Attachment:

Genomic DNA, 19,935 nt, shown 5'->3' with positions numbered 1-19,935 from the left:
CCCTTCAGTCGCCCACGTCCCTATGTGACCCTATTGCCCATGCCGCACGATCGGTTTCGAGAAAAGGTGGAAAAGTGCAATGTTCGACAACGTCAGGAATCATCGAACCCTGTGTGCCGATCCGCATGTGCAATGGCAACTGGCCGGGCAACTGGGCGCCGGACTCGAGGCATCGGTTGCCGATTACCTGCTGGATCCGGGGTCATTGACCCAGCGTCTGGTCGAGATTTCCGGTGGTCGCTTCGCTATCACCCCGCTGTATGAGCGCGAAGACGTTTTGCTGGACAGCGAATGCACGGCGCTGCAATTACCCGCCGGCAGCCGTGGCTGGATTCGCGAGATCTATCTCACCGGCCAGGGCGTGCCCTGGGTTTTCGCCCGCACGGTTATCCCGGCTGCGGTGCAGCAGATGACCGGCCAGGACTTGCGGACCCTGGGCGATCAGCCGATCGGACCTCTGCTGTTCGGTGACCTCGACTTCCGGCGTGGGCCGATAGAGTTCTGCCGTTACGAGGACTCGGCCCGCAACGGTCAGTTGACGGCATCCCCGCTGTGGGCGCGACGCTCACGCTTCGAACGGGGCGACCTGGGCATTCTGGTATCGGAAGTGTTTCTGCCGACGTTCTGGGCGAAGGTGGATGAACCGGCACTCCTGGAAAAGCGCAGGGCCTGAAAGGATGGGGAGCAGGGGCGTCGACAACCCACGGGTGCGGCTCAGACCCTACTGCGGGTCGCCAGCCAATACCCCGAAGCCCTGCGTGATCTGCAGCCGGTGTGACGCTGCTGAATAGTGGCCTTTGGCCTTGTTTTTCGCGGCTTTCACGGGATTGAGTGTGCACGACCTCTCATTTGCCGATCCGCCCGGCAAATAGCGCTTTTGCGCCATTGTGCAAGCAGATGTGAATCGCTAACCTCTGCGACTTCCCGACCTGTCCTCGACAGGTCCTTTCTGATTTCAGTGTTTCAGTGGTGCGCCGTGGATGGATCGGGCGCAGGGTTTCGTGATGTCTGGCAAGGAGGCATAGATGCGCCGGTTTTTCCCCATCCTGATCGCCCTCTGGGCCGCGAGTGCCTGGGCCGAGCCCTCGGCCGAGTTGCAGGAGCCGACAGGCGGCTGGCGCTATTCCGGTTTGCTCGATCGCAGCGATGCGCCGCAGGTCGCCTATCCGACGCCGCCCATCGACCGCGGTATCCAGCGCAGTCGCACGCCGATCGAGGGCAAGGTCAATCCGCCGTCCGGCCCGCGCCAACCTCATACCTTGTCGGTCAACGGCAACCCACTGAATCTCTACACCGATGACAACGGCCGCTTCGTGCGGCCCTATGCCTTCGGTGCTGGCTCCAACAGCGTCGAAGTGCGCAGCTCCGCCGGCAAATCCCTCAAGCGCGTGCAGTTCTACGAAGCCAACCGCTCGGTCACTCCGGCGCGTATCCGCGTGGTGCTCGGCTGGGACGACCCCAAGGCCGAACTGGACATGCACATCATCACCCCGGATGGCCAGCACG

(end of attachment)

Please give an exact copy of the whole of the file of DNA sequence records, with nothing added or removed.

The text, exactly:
Genomic DNA, 19,935 nt, shown 5'->3' with positions numbered 1-19,935 from the left:
CCCTTCAGTCGCCCACGTCCCTATGTGACCCTATTGCCCATGCCGCACGATCGGTTTCGAGAAAAGGTGGAAAAGTGCAATGTTCGACAACGTCAGGAATCATCGAACCCTGTGTGCCGATCCGCATGTGCAATGGCAACTGGCCGGGCAACTGGGCGCCGGACTCGAGGCATCGGTTGCCGATTACCTGCTGGATCCGGGGTCATTGACCCAGCGTCTGGTCGAGATTTCCGGTGGTCGCTTCGCTATCACCCCGCTGTATGAGCGCGAAGACGTTTTGCTGGACAGCGAATGCACGGCGCTGCAATTACCCGCCGGCAGCCGTGGCTGGATTCGCGAGATCTATCTCACCGGCCAGGGCGTGCCCTGGGTTTTCGCCCGCACGGTTATCCCGGCTGCGGTGCAGCAGATGACCGGCCAGGACTTGCGGACCCTGGGCGATCAGCCGATCGGACCTCTGCTGTTCGGTGACCTCGACTTCCGGCGTGGGCCGATAGAGTTCTGCCGTTACGAGGACTCGGCCCGCAACGGTCAGTTGACGGCATCCCCGCTGTGGGCGCGACGCTCACGCTTCGAACGGGGCGACCTGGGCATTCTGGTATCGGAAGTGTTTCTGCCGACGTTCTGGGCGAAGGTGGATGAACCGGCACTCCTGGAAAAGCGCAGGGCCTGAAAGGATGGGGAGCAGGGGCGTCGACAACCCACGGGTGCGGCTCAGACCCTACTGCGGGTCGCCAGCCAATACCCCGAAGCCCTGCGTGATCTGCAGCCGGTGTGACGCTGCTGAATAGTGGCCTTTGGCCTTGTTTTTCGCGGCTTTCACGGGATTGAGTGTGCACGACCTCTCATTTGCCGATCCGCCCGGCAAATAGCGCTTTTGCGCCATTGTGCAAGCAGATGTGAATCGCTAACCTCTGCGACTTCCCGACCTGTCCTCGACAGGTCCTTTCTGATTTCAGTGTTTCAGTGGTGCGCCGTGGATGGATCGGGCGCAGGGTTTCGTGATGTCTGGCAAGGAGGCATAGATGCGCCGGTTTTTCCCCATCCTGATCGCCCTCTGGGCCGCGAGTGCCTGGGCCGAGCCCTCGGCCGAGTTGCAGGAGCCGACAGGCGGCTGGCGCTATTCCGGTTTGCTCGATCGCAGCGATGCGCCGCAGGTCGCCTATCCGACGCCGCCCATCGACCGCGGTATCCAGCGCAGTCGCACGCCGATCGAGGGCAAGGTCAATCCGCCGTCCGGCCCGCGCCAACCTCATACCTTGTCGGTCAACGGCAACCCACTGAATCTCTACACCGATGACAACGGCCGCTTCGTGCGGCCCTATGCCTTCGGTGCTGGCTCCAACAGCGTCGAAGTGCGCAGCTCCGCCGGCAAATCCCTCAAGCGCGTGCAGTTCTACGAAGCCAACCGCTCGGTCACTCCGGCGCGTATCCGCGTGGTGCTCGGCTGGGACGACCCCAAGGCCGAACTGGACATGCACATCATCACCCCGGATGGCCAGCACG